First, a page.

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I have data on financial returns, and I want to fit the Cauchy distribution and student distribution to that data. Furthermore I want to check the goodness of fit in both cases. Where should I start from?

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@Start with a choice of a programming language, or pre-built software. –  nbubis Jan 15 '13 at 13:30
    
thanks I'm using R. but I'm not sure how to do it. I mean do I have to estimate parameters of cauchy distribution? –  user45689 Jan 15 '13 at 14:40
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Of course you have to estimate parameters--that's how you fit the distribution. You might start here. –  Jonathan Christensen Jan 15 '13 at 14:47
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1 Answer

up vote 0 down vote accepted

If I had a series of iid data $X_1, \dots, X_n$ that I assumed come from a Cauchy distribution with density $$ f(x;\mu,\sigma)= \frac{1}{\sigma}\frac{1}{\pi(1+((x-\mu)/\sigma)^2} $$ Here is how I would do that in R: first, the log-density in R is the function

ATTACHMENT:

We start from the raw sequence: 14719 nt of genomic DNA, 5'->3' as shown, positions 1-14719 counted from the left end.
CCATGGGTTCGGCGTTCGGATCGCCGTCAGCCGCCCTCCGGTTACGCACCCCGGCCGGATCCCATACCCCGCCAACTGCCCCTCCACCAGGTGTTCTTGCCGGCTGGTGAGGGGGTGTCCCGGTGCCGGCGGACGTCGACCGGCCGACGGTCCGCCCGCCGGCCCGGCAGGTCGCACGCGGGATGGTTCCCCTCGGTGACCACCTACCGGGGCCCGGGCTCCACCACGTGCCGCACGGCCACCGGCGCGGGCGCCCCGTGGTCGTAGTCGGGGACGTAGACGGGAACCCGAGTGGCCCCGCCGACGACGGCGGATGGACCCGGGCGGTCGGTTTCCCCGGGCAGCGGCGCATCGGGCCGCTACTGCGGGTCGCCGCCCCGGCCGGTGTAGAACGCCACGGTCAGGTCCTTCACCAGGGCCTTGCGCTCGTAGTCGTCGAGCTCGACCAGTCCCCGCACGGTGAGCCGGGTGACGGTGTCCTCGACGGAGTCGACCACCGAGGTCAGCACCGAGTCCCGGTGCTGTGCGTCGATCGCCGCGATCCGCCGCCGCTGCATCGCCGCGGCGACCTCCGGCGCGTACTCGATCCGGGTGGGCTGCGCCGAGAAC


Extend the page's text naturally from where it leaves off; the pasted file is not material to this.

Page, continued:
dcauchy(x,mu,sigma,log=TRUE)

then a function construction the log-likelihood function:

make_loglik <- function(x) {
          function(para) {
               sum(dcauchy(x,para[1],para[2],log=TRUE)) }
}

then actually making the loglik function:

loglik <- make_loglik(x)

and finally, maximizing this using optim() or some other optimization routine.

For the t-dist, you could just replace the cauchy density above with the t-density, but you should be aware that the t-likelihood is unbounded as a function of the degrees-of-freedom parameter! so just optimizing the likelihood might go very bad!

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thanks for your comment. –  user45689 Jan 15 '13 at 17:06
    
I have a question are yoou taking mu and sigma as mean and S.D. here or they are location and scale parameters? –  user45689 Jan 15 '13 at 17:15
    
mu and sigma are location/scale parameters! mean do not exist! –  kjetil b halvorsen Jan 15 '13 at 20:13
    
thanks, can we do this in that way > log <- function(theta, x) {sum(-dcauchy(x, location = theta[1], scale = theta[2], log = TRUE))} after that we can use nlm() theta.start <- c(median(x), IQR(x)/2) > out <- nlm(mlogl3, theta.start, x = x) > theta.hat <- out$estimate –  user45689 Jan 16 '13 at 12:10
    
In addition to accept the answer, you should really upvote it also ... –  kjetil b halvorsen Jan 16 '13 at 16:06
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